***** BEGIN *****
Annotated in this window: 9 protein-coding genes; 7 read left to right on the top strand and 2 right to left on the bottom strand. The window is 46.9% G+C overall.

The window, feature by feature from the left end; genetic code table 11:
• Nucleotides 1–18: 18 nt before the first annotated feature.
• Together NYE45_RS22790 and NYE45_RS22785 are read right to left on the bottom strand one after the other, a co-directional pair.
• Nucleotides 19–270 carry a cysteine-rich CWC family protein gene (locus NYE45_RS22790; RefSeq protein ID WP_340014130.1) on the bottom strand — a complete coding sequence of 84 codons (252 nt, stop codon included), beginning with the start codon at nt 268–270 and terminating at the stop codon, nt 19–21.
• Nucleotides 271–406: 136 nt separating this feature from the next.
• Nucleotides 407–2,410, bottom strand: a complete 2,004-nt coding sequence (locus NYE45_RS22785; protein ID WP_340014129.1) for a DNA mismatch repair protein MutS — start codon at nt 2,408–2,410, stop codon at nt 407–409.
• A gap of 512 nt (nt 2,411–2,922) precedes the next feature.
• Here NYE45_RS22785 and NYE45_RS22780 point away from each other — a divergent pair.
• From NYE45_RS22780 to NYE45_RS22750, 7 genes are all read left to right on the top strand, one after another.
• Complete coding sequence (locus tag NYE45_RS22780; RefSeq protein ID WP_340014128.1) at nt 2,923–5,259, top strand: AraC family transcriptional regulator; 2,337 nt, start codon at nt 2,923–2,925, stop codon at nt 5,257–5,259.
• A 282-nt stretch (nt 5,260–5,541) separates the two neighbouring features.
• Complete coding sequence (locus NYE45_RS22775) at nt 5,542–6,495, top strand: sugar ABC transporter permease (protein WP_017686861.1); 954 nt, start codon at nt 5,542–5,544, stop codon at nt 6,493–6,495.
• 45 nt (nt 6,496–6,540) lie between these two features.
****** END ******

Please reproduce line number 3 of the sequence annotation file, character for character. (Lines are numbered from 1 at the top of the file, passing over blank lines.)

• Nucleotides 1–18: 18 nt before the first annotated feature.